The Balfour Declaration is the epitome of the destructive and racist nature of British colonialism, writes Yasmeen Khan.
The 2nd November marks the 104th anniversary of the Balfour Declaration. A declaration made by the British government at a time when the British Empire was facing a number of crises and was still at war with Germany and its allies.
The Declaration essentially gave Palestine to European Jews as a “national home for the Jewish people” in line with the demands of the Zionist Movement. Whilst superficially recognising that the rights of the Arab population should not be discarded, this Declaration was a huge blow to Palestinians and led to increased Jewish immigration to Palestine and worsening relations between the Jewish and Arab populations.
The Balfour Declaration is one of many declarations and deals made about the fate of the Middle East during that period.
The Sykes-Picot Agreement secretly broke up the then Ottoman-controlled Levant into countries under the control of the British or the French, and the Hussein-McMahon Correspondence made promises to the Sharif of Makkah to rule over much of the Middle East.
Whilst earlier promises and talks promised Palestine to Arabs, the Balfour Declaration then promised the land to Jews and the validity and wisdom of the Balfour Declaration is still questioned to this day by Palestinians and others.
The British (and other European) powers have a long and bloody history of carving up countries and continents, of drawing out fake borders and of divide and conquer tactics. The men that sanctioned the Balfour Declaration were actively involved in oppressing other groups across the world.
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Sir Alfred Milner, who is often thought of as the main author of the declaration, is the same man who stoked war in South Africa and helped carve up Africa to European powers during the Treaty of Versailles. And Arthur Balfour, who the declaration is named after, actively voted to stop Jewish immigration to Britain whilst Jews were fleeing persecution in Russia and Eastern Europe, as well as being involved in suppressing dissent in Ireland.
Despite the attempts to paint these men are “men of their times” or “patriots,” we can now see that they were in fact racist imperialists.
It is important to recognise the dark legacy of the Balfour Declaration and equally important to ensure we don’t forget why it was made and how other declarations about or treaties with the colonised have further led to their oppression and suffering that continues until today.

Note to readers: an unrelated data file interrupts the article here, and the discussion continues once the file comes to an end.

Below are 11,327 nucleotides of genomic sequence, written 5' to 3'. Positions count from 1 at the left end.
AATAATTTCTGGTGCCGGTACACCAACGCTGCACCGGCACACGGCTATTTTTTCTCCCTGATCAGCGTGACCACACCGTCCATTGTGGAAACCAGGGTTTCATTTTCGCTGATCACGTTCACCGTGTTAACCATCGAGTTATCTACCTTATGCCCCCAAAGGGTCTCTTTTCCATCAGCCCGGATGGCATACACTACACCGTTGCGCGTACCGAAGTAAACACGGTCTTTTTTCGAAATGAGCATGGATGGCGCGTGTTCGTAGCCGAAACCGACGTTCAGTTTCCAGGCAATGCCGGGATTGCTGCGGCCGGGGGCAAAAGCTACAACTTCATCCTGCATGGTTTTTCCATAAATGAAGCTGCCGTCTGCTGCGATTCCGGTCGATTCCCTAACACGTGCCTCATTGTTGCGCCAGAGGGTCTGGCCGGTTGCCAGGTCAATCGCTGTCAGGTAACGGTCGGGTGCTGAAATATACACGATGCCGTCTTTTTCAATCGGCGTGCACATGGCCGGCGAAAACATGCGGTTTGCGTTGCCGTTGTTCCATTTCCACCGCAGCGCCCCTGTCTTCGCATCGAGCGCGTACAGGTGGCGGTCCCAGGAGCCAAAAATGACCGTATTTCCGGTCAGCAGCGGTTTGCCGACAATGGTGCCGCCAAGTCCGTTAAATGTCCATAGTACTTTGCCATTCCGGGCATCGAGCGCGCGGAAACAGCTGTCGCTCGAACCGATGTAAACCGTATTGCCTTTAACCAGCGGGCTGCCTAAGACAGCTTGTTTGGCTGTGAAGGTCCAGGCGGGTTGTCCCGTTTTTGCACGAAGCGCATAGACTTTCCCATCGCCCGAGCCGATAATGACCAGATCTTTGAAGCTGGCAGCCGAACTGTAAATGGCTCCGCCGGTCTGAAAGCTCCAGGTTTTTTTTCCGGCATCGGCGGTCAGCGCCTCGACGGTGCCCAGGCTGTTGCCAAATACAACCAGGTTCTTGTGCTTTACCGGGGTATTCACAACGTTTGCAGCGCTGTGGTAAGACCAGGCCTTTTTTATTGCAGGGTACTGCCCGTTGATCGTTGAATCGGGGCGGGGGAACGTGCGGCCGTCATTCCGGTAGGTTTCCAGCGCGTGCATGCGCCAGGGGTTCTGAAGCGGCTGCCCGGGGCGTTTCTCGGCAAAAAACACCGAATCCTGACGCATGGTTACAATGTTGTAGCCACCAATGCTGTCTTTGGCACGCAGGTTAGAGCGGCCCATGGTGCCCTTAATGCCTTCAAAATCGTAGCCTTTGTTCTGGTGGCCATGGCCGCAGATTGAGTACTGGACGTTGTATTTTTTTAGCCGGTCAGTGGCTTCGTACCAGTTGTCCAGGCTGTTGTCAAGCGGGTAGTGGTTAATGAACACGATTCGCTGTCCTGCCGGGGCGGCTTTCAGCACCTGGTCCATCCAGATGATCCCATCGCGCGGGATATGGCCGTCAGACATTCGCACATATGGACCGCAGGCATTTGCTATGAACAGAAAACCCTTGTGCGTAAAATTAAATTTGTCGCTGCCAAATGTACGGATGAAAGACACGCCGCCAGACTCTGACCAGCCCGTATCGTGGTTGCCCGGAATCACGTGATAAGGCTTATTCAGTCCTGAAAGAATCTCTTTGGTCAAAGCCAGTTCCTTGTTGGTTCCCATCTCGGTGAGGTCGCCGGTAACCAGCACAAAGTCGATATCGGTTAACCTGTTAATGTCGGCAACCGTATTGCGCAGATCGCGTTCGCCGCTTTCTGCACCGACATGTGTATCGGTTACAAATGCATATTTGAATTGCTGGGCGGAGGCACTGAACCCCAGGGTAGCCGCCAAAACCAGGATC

The Balfour Declaration was made under the racist assumption that Arabs, Muslims and non-Europeans can be colonised and ruled over, and that they did not deserve the right to self- determination. It led to the dispossession of hundreds of thousands of people, to the creation of a refugee population now numbering over five million, and to a brutal occupation that continues to be supported and funded by European countries and the United States.
During my time working in the West Bank and even when I have visited Gaza or refugee camps in Lebanon and Jordan, I always come across someone who raises the Balfour Declaration when they realise there are British people present.
Many times it is said in jest, but there is an underlying truth – that the British are seen as having caused Palestinian suffering and they have a responsibility to the Palestinians.
I have often joked back that being South Asian, I can’t be held to account and that we have our own grievances with British colonialism. In fact, I recently discovered that the infamous Sir Charles Tegart, who was responsible for violence against those fighting for Indian independence, was later stationed in Palestine where he built forts to protect Britain’s interests, quell Arab dissent and house military personnel. These structures still exist and were used by both Jewish militias in the build up to the Nakba.
From Native Americans, to Australian Aboriginals, from Palestine to India, there are broken treaties and discriminatory declarations that have been legally and morally adopted by colonisers to disenfranchise and oppress their colonial subjects with very little redress or recognition of the damage and injustice of such decisions.
Any attempt to “celebrate” the Balfour Declaration is a slap in the face of every Palestinian, but is also hugely insulting to all those that have dealt with and continue to deal with the impact of European colonialism.
We can now point out the fallacy of the “benevolent Empire,” and attempts to whitewash what was done in Palestine, and in so many other nations will no longer go unchallenged.
This article was first published on 5Pillars in 2017 and has been updated.